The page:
From then on it’s easier to dive deeper and get inspired. You start putting together a sort of puzzle out of the pieces provided by the pre-mapping. And those pieces can come together in different and sometimes unusual ways one wouldn’t expect. The team around me — the cinematographers, stylists, and of course the record label people — all bring in their vision and inspire the final storyline. 

I also like to share and give responsibility to the creative minds around me to “fill in the blanks.” I find it exciting to give a hint or seed of an idea to the team and see what they come up with. It’s like we’re translating a language but interpreting it differently, but in the end, we all understand each other somehow.

How is the collaboration like between the artist and yourself in such projects?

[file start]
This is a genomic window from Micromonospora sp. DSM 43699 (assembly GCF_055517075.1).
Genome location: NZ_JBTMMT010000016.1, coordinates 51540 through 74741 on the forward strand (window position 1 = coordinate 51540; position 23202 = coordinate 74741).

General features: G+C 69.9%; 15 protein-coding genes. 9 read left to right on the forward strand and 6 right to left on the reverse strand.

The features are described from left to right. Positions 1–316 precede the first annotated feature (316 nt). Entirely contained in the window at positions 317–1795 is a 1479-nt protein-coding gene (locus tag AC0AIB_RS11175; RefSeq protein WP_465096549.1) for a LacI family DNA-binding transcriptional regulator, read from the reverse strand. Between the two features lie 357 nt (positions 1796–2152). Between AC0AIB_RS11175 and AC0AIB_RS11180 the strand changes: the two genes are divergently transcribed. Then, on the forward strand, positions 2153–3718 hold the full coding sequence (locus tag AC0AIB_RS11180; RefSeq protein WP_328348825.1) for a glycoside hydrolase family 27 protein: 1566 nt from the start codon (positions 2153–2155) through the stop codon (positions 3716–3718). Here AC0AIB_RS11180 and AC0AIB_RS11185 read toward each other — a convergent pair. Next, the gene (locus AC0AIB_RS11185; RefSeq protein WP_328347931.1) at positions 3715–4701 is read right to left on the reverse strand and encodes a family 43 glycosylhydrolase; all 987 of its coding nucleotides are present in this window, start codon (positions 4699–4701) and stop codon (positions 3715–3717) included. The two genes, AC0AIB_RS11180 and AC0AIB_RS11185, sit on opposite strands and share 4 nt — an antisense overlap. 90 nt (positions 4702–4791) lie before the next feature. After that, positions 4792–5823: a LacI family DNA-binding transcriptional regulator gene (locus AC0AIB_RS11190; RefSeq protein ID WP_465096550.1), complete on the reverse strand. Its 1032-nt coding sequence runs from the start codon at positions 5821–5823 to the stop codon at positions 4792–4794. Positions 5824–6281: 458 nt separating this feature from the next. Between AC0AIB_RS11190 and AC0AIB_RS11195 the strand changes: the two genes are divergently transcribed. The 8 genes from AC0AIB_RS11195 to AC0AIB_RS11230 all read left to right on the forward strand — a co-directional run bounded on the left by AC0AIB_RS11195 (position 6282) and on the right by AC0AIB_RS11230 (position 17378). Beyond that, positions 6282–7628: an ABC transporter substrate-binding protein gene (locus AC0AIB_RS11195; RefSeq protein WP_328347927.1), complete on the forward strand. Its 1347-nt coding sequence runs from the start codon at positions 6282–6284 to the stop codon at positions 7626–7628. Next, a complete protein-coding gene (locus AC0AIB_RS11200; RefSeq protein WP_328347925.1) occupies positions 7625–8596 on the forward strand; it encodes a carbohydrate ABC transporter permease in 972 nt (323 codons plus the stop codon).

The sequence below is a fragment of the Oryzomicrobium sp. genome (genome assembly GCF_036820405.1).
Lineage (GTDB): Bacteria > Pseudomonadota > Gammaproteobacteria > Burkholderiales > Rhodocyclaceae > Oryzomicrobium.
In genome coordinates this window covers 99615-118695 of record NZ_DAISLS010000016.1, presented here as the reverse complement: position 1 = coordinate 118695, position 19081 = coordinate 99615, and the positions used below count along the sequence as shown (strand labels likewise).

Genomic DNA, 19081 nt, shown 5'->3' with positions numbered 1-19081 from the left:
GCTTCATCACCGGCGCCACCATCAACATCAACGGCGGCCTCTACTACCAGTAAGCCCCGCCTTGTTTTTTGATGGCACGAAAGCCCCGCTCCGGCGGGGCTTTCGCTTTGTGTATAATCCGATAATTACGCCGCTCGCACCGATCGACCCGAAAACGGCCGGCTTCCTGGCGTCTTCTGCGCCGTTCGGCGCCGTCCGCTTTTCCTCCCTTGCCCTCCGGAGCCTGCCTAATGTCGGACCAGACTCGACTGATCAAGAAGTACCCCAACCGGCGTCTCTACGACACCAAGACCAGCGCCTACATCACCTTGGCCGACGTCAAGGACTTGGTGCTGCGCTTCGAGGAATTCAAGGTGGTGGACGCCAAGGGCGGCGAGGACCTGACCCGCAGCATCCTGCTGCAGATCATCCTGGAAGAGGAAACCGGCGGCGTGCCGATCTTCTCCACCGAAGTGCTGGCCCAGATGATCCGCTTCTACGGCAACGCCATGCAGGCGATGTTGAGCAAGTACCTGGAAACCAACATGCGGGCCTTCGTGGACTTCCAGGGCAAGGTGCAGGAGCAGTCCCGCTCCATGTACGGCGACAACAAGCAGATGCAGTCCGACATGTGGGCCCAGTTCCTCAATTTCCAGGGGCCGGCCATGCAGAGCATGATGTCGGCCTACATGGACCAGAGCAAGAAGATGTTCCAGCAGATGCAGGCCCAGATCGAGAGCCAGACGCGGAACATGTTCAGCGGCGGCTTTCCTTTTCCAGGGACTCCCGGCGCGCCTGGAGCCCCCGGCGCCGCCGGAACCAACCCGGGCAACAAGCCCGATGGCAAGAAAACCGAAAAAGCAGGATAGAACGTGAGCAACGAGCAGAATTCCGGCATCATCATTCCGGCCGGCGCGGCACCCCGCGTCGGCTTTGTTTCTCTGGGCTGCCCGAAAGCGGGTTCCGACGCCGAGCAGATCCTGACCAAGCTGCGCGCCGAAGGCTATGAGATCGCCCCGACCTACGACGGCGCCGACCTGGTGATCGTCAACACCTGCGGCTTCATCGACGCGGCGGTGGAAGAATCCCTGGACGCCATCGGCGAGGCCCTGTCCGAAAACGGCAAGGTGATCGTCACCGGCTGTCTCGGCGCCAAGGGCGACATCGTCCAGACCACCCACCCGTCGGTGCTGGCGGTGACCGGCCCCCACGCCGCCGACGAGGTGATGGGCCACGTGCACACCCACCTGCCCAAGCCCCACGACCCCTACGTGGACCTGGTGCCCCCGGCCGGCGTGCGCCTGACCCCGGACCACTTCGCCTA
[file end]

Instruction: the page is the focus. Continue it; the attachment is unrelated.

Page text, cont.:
It differs from project to project, how the artists themselves are involved in building the vision. Whenever possible, I find it valuable to give the artists a lot of space in the process and perhaps get to know them as a person — to see how they wanna express their music. I really enjoy finding conversations where you get into a certain state of mind and you get unstoppable bouncing back thoughts that you constantly improve.

In other projects, there is a clear red thread or a story already in place, and I try to strengthen it visually. Then I mainly use the raw songs, earlier releases, and artwork as references to build on. Sometimes I also take inspiration from the artist’s name, song titles, and genre. 

I compare the entire process with growing a tree. I am seeking at the beginning for the seeds to start with, making sure they can grow roots that enable you to grow into the full potential and reach out to new branches and directions. I try not to limit the growth with too much realism. There is always room to compromise or reduce ideas later.

What was your favorite project so far?